Coronavirus hit markets with unprecedented force in March. Stock prices and bond yields sank. When the outlook grew less dire, markets began moving back in the other direction. As quarantine measures ease, fear surrounding a second wave of COVID-19 is pushing back on the recovery in markets.
Let's quantify the fear using daily COVID-19 case counts in several key states.
There's no question that these trends are alarming at face value, but the implications can vary quite a bit due to increased testing. We can get a clearer sense of the risks by looking at hospitalization data.
For example, the seemingly dire situation in California looks quite different based on LA County hospitalizations. Numbers remain elevated, but they're not rising nearly as fast as case counts.
In Texas and Arizona, however, hospitalizations confirm the negative trends.
This data raises more questions than it answers, and it's at the heart of why markets are entering a highly uncertain time. Simply put, panic and defensiveness were absolutely the right calls in March. And some level of optimism was clearly warranted after that. In other words, it made sense to see stocks and bond yields tank in March and then move higher.
But now what? After attempting to run higher in early June, both stocks and bonds fell abruptly 2 weeks ago. This coincided with a ramp up in concerns about a second wave of COVID-19 impacts. Are we standing on the brink of a market reversal or merely trying to find the right balance between economic reopenings and public health risk?
To whatever extent markets trade the "2nd wave" narrative, we could see stocks and bonds try to move below the dotted lines in the chart above. No matter where they go, they're increasingly likely to take cues from each other (i.e. stock prices and bond yields moving in the same direction). This is easiest to see over shorter periods of time.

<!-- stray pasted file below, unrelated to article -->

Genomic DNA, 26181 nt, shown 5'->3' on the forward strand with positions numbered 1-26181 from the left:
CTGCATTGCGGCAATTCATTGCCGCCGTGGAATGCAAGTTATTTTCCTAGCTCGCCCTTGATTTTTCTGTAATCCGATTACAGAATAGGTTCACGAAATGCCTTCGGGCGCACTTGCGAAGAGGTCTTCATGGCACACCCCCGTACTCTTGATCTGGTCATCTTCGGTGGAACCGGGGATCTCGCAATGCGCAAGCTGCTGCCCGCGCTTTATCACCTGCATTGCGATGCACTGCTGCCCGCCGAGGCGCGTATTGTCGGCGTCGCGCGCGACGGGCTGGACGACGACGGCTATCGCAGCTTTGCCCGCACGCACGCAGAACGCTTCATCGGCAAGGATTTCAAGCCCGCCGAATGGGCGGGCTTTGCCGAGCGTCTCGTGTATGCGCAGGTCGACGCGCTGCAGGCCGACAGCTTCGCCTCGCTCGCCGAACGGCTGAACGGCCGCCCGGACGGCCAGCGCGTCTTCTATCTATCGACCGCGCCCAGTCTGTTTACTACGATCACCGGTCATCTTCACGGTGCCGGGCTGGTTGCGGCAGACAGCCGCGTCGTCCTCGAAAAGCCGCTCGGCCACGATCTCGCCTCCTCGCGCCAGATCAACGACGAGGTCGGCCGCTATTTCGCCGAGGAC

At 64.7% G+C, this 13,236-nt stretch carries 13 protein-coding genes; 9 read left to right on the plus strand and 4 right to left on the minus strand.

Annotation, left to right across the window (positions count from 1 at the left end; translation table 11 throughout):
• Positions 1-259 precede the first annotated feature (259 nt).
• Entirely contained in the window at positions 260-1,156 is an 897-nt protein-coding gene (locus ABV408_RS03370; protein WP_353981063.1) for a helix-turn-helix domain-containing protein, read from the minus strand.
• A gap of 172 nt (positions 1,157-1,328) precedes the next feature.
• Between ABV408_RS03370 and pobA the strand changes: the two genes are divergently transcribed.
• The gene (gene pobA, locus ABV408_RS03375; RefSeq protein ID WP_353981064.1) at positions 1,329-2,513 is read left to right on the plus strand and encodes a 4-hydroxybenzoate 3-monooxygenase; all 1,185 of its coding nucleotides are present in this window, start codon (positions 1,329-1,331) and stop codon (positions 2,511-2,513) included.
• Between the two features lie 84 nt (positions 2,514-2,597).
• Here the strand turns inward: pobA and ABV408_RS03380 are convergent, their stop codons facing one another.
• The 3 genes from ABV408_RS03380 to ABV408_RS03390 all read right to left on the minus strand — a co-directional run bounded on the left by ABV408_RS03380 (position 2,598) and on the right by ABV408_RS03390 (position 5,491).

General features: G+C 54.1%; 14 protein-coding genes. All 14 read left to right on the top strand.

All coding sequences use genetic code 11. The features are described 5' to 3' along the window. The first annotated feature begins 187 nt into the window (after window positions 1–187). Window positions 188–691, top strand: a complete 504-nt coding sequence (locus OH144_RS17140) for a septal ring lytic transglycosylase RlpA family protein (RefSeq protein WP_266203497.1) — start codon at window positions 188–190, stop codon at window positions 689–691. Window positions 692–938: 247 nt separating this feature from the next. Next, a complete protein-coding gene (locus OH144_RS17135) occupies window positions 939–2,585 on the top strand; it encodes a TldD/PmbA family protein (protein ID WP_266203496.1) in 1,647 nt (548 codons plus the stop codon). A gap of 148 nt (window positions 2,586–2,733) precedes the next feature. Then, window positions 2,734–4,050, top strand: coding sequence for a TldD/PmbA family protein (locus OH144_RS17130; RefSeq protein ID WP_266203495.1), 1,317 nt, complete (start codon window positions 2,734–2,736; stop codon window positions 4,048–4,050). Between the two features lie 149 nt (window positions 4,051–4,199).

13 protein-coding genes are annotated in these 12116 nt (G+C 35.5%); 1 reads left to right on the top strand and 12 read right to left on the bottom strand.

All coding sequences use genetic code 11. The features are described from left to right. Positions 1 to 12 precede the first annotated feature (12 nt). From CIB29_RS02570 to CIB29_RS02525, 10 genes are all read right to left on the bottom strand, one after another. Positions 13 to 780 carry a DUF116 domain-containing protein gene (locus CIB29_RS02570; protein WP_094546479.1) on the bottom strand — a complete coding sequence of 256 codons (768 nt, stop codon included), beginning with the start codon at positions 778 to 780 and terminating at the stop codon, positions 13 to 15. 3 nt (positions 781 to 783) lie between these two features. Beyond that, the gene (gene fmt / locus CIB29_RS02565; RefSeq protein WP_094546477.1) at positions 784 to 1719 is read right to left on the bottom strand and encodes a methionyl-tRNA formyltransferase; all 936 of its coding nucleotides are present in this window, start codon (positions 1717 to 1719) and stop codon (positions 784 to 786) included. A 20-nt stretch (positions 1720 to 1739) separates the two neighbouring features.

And no reference to stock/bond correlation would be complete without a reminder that one should never expect this relationship to play out in the longer term:
Financial markets are one thing, but how about the housing and mortgage markets? This week brought data on new home construction as well as builder confidence. The numbers speak to optimism about the future while still conveying the ill effects of the present.
Specifically, "Housing Starts" which measure the actual ground-breaking phase of construction, are still noticeably depressed relative to previous levels. Meanwhile, Building Permits bounced back in grand fashion (up 14.4% in May and April's 21% loss was revised to only a 5.7% loss). Neither are back to pre-covid levels, but permits are close.
It's no surprise, then, to find that builder confidence soared in the National Association of Home Builder's latest survey. Notably, this survey data was collected well after the Housing Starts data in the chart above. As such, it may suggest a stronger bounce in construction next month.
Are builders participating in reality or is this false hope? If the weekly mortgage application data from the Mortgage Bankers Association is any indication, optimism is justified. Purchase applications were as high as they've been since late 2008!
The chart above brings another question into focus: how much of the strength in the housing market is due to mortgage rates holding near all-time lows? Unequivocally, rates are helping housing numbers reach higher than they otherwise would be, but keep in mind, mortgages are much harder to get for certain scenarios right now. Beyond that, the home shopping process has challenges of its own that are keeping some would-be buyers sidelined for a bit longer.
The takeaway is that the bounce back in housing numbers is just like the bounce back in many other sectors of the economy. Things got bad enough that there was simply plenty of room for improvement.
No one is saying "everything's fine now... back to business as usual!" Rather, many things are just quite a bit better than they were--so much so that we're now in a position to debate whether the recovery narrative continues or cools off. That's a debate that will remain open as long as COVID-19 numbers are pushing back on states' lifting of quarantine measures.